NIH study develops vaccine and antibiotic stabilizer

National Institutes of Health researchers have announced a new silk-based stabilizer that kept some antibiotics and vaccines stable at temperatures of up to 140 degrees Fahrenheit.

David Kaplan and Jeney Zhang at Tufts University School of Engineering collaborated with the National Eye Institute and the National Institute of Dental and Craniofacial Research at the NIH on the research.

"New studies are already under way," Kaplan said. "We have already begun trying to broaden the impact of what we're doing to apply to all vaccines. Based on what we've seen with other proteins, peptides, and enzymes, there's no reason to believe that this wouldn't be universal. This could potentially eliminate the need for a cold-chain system, greatly decreasing costs and enabling more widespread availability of these life-saving drugs."

The development may eliminate the need to keep some antibiotics and vaccines refrigerated, which could save billions of dollars annually and increase accessibility to the third world. The researchers immobilized the bioactive molecules of the vaccines and antibiotics using silk protein matrices, allowing them to protect and stabilize the materials.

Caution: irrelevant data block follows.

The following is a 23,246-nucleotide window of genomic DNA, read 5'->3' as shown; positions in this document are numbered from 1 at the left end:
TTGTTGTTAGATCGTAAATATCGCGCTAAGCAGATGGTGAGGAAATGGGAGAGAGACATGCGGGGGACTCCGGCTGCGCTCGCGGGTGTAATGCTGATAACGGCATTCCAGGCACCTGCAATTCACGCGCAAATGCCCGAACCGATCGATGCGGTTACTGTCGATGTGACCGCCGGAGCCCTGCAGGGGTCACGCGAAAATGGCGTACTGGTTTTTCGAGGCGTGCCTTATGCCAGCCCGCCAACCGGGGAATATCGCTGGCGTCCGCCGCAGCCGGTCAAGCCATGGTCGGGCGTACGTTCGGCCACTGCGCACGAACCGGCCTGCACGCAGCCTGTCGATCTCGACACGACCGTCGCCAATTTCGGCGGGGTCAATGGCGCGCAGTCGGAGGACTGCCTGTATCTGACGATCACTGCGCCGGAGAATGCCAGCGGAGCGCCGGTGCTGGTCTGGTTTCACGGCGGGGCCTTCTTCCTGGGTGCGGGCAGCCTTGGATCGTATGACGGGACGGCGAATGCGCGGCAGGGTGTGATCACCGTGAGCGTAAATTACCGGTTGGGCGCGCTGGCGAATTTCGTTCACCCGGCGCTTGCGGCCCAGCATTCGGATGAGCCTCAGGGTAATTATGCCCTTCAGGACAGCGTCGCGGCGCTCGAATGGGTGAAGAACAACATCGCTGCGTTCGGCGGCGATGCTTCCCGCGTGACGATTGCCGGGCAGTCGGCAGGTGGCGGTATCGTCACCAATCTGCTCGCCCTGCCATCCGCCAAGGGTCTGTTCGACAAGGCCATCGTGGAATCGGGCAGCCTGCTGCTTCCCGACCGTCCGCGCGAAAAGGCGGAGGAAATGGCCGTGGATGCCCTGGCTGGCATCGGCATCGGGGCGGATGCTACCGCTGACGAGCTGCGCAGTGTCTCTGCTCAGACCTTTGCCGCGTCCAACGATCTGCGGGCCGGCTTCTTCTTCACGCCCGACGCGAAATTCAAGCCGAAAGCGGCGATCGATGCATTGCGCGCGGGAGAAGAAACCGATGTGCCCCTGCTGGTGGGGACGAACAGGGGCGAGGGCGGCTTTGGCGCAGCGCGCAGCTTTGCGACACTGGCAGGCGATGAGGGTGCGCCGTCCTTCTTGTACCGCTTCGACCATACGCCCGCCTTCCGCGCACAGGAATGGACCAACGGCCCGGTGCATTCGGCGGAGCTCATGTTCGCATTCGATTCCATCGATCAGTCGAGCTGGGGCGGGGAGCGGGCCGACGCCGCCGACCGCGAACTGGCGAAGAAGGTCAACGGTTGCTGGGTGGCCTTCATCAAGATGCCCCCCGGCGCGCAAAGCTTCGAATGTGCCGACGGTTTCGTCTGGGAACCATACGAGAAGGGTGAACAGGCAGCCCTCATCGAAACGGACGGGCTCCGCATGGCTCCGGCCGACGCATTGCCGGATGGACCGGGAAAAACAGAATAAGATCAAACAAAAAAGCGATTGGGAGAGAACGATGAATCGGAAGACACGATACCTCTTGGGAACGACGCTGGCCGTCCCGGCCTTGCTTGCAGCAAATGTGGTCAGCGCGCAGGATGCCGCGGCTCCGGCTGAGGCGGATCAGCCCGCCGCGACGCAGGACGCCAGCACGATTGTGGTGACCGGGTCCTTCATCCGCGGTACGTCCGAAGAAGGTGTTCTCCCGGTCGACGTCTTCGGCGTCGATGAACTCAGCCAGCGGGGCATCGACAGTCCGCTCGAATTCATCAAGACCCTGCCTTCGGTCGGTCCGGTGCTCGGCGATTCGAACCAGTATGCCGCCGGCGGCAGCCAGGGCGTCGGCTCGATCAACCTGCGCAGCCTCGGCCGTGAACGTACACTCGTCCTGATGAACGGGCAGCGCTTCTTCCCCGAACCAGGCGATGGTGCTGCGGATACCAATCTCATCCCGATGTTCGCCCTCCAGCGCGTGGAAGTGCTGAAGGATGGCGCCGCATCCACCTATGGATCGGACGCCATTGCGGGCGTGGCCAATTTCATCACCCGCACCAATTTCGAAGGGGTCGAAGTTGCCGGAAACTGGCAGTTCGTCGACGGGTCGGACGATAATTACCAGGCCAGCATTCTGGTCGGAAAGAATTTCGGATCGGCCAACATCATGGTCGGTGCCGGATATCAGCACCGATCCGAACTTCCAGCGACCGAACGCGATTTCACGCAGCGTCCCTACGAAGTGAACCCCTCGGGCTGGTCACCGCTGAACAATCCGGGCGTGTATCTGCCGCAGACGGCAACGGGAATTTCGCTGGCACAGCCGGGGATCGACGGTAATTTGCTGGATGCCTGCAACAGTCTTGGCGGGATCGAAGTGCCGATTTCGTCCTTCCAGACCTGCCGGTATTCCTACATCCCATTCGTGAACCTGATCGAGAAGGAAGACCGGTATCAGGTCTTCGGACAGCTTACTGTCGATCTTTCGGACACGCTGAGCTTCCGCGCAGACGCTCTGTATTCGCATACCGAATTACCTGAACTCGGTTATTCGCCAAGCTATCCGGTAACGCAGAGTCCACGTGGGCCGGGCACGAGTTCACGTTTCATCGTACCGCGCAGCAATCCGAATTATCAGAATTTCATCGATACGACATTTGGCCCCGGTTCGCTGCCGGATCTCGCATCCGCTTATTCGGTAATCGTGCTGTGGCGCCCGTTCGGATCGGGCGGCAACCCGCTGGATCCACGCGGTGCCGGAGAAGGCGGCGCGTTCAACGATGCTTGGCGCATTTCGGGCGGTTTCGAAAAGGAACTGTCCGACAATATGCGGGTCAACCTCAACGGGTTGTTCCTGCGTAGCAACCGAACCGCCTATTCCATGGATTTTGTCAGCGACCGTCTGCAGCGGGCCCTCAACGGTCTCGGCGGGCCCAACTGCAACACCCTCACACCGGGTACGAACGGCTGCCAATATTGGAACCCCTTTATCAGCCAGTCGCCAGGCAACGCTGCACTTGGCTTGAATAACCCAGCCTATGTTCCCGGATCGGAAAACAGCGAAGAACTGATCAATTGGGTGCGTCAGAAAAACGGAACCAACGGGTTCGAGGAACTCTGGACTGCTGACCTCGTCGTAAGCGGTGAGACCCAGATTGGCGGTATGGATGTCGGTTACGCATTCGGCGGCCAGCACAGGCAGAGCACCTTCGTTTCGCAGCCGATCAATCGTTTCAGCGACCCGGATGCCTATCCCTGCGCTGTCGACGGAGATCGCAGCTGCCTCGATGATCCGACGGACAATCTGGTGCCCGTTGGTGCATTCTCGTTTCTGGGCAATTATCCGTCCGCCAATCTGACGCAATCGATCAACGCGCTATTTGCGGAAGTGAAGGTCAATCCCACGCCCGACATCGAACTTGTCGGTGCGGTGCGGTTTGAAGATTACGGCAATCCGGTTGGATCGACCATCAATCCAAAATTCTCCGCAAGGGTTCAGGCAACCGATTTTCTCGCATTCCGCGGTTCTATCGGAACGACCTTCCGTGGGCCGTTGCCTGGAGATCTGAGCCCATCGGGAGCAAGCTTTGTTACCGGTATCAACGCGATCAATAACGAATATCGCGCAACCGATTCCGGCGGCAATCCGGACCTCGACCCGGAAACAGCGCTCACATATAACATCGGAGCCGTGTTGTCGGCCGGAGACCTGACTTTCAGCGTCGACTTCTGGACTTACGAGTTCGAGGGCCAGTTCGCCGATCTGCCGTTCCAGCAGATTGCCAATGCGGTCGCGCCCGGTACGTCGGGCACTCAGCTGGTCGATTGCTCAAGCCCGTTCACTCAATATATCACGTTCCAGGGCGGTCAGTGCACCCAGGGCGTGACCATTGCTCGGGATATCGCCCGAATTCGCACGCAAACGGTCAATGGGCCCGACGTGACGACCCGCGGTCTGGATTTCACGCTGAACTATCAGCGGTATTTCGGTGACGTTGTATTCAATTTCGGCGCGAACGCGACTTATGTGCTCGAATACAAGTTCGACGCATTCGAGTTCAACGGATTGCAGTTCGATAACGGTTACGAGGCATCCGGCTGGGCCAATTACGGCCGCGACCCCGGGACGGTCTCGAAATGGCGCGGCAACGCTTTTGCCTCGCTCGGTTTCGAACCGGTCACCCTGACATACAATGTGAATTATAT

"This truly exciting development is the culmination of years of creative exploration and research focused on a major problem in the delivery of health care," Roderic I. Pettigrew, the director of the NIBIB, said. "Dr. Kaplan and his team have done a masterful job at both understanding the key properties of silk, and applying these insights to a global medical challenge. This is also a wonderful validation of the type of team science we see in our Biotechnology Resource and Development Centers and their ability to combine cutting edge science in a number of fields to a variety of health needs."

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National Institutes of Health

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